The text narrates the history of Tondamandalam from ‘after the deluge’, probably meaning ‘from the beginning’. Tondamandalam or Tondaimandalam or Tondai Nadu is a historical region located in the southern part of Andhra Pradesh and northernmost part of Tamil Nadu. Its boundaries, however, are rather ambiguous, lying somewhere between the Penna and Ponnayar rivers basins. Sathyanathayer calls it ‘the heart of the Pallava Empire’ that existed from 275 CE to 897 CE. [Sathyanathayer, 1944: Studies In The Ancient History Of Tondamandalam, 42]
It included the once prosperous Pallav port of Mamallapuram, now famous for its rock cut architecture. Incidentally the word ‘tondai’ means a creeper and the term ‘pallav’ conveys a similar meaning.
The introductory part of the text seems to be quite supportive of our own hypothesis concerning the peopling of Deccan. The ‘wild race of men … naked savages’ who ‘destroyed the wild beasts and dwelt at the place’ could be the vedar; the text seems to almost suggest that. The vedar were probably overrun and displaced by the kurumbar. According to Cox, the kurumbar were not of tamil origin, but of Kannada origin, and spoke a language that resembled ‘old Canarese’. [Cox, 1895: Madras District Manuals, North Arcot, Volume 1, 221]
Could then the vedar be the ancestors of the tamil and the kurumbar be the ancestors of what we have called the vadukar, who form the base ancestry in the entire Brhatkomkan? The Pallav established themselves on the east coast, in the Chola territory, and occupied the famous city of Kanchi or Conjeeveram around 350 CE. Rawlinson makes it very clear that the Pallav ‘appear to have been intruders, and to have formed no part of the original Tamil kingdoms’. [Rawlinson, 1937: India – A Short Cultural History, 194]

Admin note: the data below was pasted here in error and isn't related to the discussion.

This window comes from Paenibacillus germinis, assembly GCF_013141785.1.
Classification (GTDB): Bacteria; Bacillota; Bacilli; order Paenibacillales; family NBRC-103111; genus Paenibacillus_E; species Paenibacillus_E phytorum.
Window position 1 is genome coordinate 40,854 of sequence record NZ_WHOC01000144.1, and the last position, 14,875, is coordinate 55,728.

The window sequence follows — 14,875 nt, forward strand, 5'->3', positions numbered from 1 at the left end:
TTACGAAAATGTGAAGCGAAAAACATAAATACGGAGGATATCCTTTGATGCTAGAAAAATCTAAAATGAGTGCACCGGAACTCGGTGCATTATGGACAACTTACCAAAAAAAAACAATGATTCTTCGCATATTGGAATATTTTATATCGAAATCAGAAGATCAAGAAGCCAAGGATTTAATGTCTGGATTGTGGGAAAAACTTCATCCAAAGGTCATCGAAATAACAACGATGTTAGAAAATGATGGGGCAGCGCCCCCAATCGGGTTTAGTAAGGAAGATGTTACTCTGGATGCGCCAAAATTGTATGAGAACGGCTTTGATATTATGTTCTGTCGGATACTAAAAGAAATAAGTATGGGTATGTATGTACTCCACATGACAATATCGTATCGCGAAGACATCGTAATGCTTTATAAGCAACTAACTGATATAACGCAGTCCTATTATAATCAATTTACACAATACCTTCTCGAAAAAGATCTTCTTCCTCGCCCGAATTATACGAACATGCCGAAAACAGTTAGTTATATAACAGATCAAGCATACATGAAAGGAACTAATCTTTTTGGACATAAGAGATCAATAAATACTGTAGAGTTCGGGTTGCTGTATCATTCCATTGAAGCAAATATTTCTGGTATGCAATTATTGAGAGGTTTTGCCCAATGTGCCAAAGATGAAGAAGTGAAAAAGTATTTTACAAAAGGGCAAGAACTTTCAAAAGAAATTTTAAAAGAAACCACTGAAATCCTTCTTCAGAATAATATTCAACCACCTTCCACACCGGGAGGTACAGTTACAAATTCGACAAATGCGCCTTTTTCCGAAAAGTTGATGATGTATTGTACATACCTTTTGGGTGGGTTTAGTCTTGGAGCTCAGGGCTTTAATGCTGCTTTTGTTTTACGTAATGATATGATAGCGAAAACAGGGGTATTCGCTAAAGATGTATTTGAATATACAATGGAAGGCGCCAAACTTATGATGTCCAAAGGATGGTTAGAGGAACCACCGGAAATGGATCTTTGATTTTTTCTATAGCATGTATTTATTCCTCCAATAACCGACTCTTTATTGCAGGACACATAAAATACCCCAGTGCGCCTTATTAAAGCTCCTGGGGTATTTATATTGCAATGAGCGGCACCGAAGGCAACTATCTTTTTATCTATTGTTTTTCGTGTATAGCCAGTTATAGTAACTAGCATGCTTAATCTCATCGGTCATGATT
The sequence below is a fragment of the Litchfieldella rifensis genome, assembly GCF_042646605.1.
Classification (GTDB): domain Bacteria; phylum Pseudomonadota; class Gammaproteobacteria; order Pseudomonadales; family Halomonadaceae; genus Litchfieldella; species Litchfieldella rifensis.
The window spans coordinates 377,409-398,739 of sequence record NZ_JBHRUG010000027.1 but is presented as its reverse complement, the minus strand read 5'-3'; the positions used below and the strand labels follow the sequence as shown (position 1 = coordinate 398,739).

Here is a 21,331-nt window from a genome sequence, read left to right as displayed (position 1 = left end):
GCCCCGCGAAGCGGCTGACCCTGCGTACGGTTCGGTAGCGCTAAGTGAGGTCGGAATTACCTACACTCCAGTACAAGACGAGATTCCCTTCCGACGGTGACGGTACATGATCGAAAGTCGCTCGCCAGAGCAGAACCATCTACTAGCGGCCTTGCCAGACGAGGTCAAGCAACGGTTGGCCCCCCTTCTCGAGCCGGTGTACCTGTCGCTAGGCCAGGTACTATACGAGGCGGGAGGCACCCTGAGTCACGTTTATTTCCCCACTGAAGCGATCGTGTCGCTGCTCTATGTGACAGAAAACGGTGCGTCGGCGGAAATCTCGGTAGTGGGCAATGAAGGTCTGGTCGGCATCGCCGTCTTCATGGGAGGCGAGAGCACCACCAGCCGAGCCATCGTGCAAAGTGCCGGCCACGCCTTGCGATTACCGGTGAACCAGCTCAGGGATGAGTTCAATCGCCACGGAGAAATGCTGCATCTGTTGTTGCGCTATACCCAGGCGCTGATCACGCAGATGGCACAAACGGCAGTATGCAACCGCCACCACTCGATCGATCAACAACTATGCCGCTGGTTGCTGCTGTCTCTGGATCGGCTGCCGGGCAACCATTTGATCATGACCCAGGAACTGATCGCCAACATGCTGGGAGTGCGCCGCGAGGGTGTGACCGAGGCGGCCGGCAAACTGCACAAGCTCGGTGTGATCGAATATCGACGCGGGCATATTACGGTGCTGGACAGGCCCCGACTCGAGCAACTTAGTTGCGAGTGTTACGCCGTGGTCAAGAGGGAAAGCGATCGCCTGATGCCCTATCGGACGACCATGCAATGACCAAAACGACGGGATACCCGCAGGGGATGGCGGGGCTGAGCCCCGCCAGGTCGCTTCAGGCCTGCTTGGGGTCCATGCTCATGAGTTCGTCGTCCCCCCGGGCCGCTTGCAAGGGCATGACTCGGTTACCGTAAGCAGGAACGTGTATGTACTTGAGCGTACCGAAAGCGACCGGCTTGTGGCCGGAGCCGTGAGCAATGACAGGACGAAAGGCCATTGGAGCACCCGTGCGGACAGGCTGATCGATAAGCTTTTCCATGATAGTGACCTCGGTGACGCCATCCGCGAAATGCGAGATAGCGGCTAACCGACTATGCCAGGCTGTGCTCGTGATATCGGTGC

The ‘original tamil kingdoms’ were Chera, Ay, Pandya and the Chola; these defined
Kurumbar seem to have been better organised, more ‘civilised’ and seem to have had, or at least come up with, the concept of a leader, chief or king. Camanda Curumba Prabhu seems to have been their first chief. The word ‘Camanda’ is difficult to decipher. Curumba obviously refers to his ‘kurumbar’ ancestry, or implies his belonging to the kurumba community. Or perhaps, we need to read the last two words together as ‘curumba prabhu’, meaning the ‘prabhu’ or the lord or chief of the kurumbar. Though that interpretation appears a little anachronistic. Prabhu is a word of Samskrt etymology; and could not have possibly reached the southern tip of the Indian peninsula in the early centuries of the first millennium. Prabhu is a common surname among the bramhan in Komkan, probably referring to their position in the village community. But interestingly, it was also used as a part of royal titles, especially to address kings, in Indonesia, especially in Balinese, Javanese, and Sundanese culture. This was very likely connected with the Pallav expansion into the south-east Asia during the heyday of their empire. So the word is definitely of kurumbar etymology. We will need to explore the Pallav expansion into the south-east Asia to look for the early kurumbar culture and language.